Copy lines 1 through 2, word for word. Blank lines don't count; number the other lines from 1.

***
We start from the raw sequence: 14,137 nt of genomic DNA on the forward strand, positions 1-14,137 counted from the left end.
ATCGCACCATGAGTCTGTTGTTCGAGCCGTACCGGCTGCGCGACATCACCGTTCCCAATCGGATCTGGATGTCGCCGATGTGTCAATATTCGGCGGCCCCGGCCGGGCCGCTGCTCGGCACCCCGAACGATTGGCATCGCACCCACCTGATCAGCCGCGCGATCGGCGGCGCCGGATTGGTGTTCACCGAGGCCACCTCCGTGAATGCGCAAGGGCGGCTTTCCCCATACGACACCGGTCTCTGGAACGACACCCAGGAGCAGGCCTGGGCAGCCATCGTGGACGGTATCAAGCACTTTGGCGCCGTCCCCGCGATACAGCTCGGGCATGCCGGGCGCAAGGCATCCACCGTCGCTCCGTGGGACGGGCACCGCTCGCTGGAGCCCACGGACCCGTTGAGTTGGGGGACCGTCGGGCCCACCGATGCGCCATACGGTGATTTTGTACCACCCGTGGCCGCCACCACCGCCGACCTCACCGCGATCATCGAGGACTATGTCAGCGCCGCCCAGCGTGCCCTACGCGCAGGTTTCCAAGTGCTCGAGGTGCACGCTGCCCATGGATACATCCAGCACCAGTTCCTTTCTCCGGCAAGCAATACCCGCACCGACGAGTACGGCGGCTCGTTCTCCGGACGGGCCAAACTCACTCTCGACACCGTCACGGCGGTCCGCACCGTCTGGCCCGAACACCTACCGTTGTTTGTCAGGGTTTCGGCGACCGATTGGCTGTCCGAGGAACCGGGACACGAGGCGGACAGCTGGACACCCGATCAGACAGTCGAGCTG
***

We start from the raw sequence: 14,137 nt of genomic DNA on the forward strand, positions 1-14,137 counted from the left end.
ATCGCACCATGAGTCTGTTGTTCGAGCCGTACCGGCTGCGCGACATCACCGTTCCCAATCGGATCTGGATGTCGCCGATGTGTCAATATTCGGCGGCCCCGGCCGGGCCGCTGCTCGGCACCCCGAACGATTGGCATCGCACCCACCTGATCAGCCGCGCGATCGGCGGCGCCGGATTGGTGTTCACCGAGGCCACCTCCGTGAATGCGCAAGGGCGGCTTTCCCCATACGACACCGGTCTCTGGAACGACACCCAGGAGCAGGCCTGGGCAGCCATCGTGGACGGTATCAAGCACTTTGGCGCCGTCCCCGCGATACAGCTCGGGCATGCCGGGCGCAAGGCATCCACCGTCGCTCCGTGGGACGGGCACCGCTCGCTGGAGCCCACGGACCCGTTGAGTTGGGGGACCGTCGGGCCCACCGATGCGCCATACGGTGATTTTGTACCACCCGTGGCCGCCACCACCGCCGACCTCACCGCGATCATCGAGGACTATGTCAGCGCCGCCCAGCGTGCCCTACGCGCAGGTTTCCAAGTGCTCGAGGTGCACGCTGCCCATGGATACATCCAGCACCAGTTCCTTTCTCCGGCAAGCAATACCCGCACCGACGAGTACGGCGGCTCGTTCTCCGGACGGGCCAAACTCACTCTCGACACCGTCACGGCGGTCCGCACCGTCTGGCCCGAACACCTACCGTTGTTTGTCAGGGTTTCGGCGACCGATTGGCTGTCCGAGGAACCGGGACACGAGGCGGACAGCTGGACACCCGATCAGACAGTCGAGCTG